10 Crazy Egyptian Days

Jun 28th, 2007, 09:40 PM
Original Poster
Join Date: May 2007
Posts: 24
10 Crazy Egyptian Days

CHARACTERS: Middle-aged M (mom) & D (dad); twenty-something B (Brother); late-teens me.

STATS: We've been traveling as a family since I was 6; we've gone to England, Italy, France, Greece, South Africa, Botswana, Zambia, and Germany. B was spending a year in Cairo for college so M, D and I came to pick him up and tour Egypt. B had been studying Arabic so that made it easy.

MORE STATS: We used Egyptian Express and had a private van - only used taxis in the evening (strongly suggest using a similar service).

DAY 1: We flew LAX - JFK - Frankfurt - Cairo on United/EgyptAir; the flights were smooth and uneventful. Arriving in Cairo we were picked up by Mohammed from Egyptian Express. He helped us navigate baggage claim and get us out the doors, which were mobbed. We were loaded into our van; a tourist policeman accompanied us, which was odd... the ride was crazy, but we became used to it pretty soon.
We stayed at the Four Seasons Nile Plaza. We always stay at B&B-type local places, but we figured the Four Seasons would be respite from the city and was trustworthy, so we decided to splurge... It was gorgeous! The flower arrangements in the lobby alone are impeccable. We met up with B just as we were checking in. We had 2 rooms facing the city/citadel/pool. Only complaints: there was construction work going on in the evening; and the pool is shady by 4 in the evening.
Exhausted, we decided to really splurge and order room service (practically a first). It was delicious! Worth it to be in a Four Seasons.

DAY 2: We had the spectacular Four Seasons buffet... the pastries were so beautifully displayed we didn't want to eat them! We were picked up by our tour guide Dina and drove to the Egyptian Museum. It was really hot/stuffy inside and the artifacts were kind of underwhelming but still impressive. We paid the extra pounds to see the mummies collection... wow!! The hair, the expressions on the faces - creepy but fascinating.
We decided to skip the Citadel because it would be packed and we would be seeing mosques in Turkey, so instead we visited the quiet Mosque of Sultan Hassan. It was empty, peaceful, and really beautiful; the history added to our experience.
Next we hit Khan el Khalili. It is admittedly not a place for a relaxing, ideal shopping experience, but it does have an energy of desperate salesmanship. The trinkets, shishas, pashminas, figurines, jewelry all look the same (and are the same), but the people are worth looking at (wear sunglasses; they have sixth senses as to what you're glancing at. look purposeful; ignore their imploring messages). We then settled down to our included lunch at a restaurant in the heart of Khan el Khalili. Tired-looking tourists abounded and the food was OK but basic.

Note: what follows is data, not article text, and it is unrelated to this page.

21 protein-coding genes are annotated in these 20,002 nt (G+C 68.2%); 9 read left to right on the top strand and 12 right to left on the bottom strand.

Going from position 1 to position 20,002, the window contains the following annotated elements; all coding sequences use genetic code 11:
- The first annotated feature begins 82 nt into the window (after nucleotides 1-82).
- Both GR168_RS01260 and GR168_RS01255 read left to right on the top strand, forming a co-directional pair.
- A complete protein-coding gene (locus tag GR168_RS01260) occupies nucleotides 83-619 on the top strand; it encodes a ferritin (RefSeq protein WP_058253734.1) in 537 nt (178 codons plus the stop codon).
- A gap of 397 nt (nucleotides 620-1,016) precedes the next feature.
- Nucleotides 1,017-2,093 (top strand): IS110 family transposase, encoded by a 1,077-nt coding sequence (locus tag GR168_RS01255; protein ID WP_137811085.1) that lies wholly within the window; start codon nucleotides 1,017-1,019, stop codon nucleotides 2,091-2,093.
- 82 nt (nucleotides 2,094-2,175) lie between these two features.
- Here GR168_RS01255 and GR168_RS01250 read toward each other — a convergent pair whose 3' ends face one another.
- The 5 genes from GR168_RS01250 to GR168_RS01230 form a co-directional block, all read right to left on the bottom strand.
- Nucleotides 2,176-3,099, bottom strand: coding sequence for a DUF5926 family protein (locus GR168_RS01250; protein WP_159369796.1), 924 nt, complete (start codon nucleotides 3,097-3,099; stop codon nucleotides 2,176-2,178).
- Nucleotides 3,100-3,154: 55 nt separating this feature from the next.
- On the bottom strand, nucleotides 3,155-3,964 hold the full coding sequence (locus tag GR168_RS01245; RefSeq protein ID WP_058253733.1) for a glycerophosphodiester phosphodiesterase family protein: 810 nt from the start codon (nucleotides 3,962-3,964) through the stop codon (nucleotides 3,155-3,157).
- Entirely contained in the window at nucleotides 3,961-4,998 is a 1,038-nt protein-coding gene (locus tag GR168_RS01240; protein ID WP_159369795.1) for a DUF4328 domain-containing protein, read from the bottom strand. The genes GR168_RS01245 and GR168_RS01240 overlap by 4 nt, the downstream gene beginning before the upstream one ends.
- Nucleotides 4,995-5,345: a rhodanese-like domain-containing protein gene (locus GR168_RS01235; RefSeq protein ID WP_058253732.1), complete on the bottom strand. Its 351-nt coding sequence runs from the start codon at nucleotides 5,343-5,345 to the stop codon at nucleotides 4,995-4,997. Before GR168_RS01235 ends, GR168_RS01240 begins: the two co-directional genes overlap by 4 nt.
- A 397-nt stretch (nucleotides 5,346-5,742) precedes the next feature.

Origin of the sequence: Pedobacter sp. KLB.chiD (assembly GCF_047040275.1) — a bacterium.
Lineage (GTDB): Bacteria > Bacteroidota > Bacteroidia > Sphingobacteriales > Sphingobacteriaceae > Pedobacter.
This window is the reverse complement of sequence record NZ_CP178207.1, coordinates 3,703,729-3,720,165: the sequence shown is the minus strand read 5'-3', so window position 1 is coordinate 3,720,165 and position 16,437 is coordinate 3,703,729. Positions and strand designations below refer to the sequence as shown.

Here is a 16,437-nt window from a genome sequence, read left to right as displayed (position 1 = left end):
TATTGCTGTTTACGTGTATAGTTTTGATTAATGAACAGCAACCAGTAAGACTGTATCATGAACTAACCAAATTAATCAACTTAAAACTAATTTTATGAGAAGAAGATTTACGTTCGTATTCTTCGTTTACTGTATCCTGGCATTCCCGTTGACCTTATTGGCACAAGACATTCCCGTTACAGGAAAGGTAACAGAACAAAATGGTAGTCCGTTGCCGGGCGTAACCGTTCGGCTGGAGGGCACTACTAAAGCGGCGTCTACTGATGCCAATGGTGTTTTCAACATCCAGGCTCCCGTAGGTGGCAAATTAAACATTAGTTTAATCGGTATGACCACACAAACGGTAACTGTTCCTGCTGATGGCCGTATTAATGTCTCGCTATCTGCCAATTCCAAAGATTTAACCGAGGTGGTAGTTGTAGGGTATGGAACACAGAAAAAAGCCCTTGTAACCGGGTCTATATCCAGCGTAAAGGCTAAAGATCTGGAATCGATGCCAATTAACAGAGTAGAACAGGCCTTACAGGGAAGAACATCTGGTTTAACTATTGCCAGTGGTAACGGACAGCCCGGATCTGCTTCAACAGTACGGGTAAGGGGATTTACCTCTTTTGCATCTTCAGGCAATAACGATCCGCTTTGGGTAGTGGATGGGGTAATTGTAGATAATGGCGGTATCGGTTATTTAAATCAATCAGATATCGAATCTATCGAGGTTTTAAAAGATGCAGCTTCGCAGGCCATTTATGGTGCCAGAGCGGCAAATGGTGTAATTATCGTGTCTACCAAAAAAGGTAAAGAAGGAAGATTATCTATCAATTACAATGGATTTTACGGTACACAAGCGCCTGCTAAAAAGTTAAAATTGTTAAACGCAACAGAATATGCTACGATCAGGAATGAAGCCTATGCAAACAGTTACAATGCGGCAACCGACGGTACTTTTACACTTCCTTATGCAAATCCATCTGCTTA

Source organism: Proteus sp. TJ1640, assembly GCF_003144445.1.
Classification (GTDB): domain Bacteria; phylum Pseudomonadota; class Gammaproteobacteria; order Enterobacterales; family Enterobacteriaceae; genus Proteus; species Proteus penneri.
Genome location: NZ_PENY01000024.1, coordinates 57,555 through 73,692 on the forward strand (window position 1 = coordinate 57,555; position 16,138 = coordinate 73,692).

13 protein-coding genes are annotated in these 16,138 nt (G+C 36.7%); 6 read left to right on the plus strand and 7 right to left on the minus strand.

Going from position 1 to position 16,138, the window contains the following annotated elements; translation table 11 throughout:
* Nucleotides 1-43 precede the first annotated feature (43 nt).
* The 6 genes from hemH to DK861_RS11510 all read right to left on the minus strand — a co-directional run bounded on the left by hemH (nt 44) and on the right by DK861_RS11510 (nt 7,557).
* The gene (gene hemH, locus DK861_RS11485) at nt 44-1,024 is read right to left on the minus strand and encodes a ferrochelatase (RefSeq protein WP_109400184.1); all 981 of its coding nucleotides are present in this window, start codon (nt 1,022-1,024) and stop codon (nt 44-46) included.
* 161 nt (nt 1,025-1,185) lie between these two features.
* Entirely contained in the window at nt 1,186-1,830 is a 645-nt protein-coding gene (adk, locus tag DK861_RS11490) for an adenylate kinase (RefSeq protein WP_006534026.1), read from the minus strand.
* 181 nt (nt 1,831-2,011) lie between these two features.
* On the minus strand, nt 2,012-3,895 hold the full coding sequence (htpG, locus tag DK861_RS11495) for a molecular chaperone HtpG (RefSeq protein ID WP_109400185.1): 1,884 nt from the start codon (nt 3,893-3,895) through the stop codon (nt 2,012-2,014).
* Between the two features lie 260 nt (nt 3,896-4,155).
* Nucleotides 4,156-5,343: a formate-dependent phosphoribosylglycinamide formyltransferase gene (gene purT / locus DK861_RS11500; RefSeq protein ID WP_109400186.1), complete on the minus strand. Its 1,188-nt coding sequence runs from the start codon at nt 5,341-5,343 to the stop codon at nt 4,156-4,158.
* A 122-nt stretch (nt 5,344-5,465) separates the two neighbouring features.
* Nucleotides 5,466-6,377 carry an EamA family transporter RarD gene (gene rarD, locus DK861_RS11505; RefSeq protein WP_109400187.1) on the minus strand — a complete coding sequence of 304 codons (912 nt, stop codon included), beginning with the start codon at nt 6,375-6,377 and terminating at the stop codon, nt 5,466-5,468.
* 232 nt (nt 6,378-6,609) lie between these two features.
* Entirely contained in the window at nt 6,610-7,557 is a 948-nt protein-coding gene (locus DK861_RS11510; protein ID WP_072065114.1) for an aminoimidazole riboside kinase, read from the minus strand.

We were crashing (jet lag) so we went back to the Four Seasons.
B decided to take us to Sequoia, a hotspot kind of dinner nightclub on the Nile. It was really beautiful - outdoors with low cushioned chairs and couches, billowing white tents, a huge screen playing music videos and current music. Everyone was smoking shisha. We ordered way too much food; it was pretty good, and B got a peach-mint flavored shisha. That in itself was an experience.
We called it a night after that and hit the sheets.

DAY 3: We were supposed to go to Memphis and Sakkara in the morning but decided against it... we needed to sleep in. After another fabulous breakfast, we hit the road for the pyramids. The drive was fascinating - seeing real Cairo - and the outskirts, with miles of unfinished apartment buildings and classic donkey carts. First we were taken to a viewpoint and did the picture thing... then we got up close and personal to the pyramids themselves. They were actually bigger than I expected. A security guard showed us where to take pictures looking like we were touching the top... and then asked for a tip.
We got tickets to go inside the Great Pyramid. It was HOT and steep... lots of stairs... the interior room was dark, echoey, and kind of spooky.
Afterwards we checked out the sphinx, which sadly seems to be deteriorating more and more, and took a short camel ride... a slightly awkward experience.
Then we checked out the Solar Boat Museum... a little-known must-see site. It's amazing that the only thing replaced are the ropes!
We finished off our sight-seeing with a late lunch (included) at the Seasons, a new mini-golf club with a view of the pyramids. The food wasn't bad but we were tired and not exactly hungry (it was like 4:00).
That evening M and I were feeling sick so we decided to just relax and pack for our early-morning flight.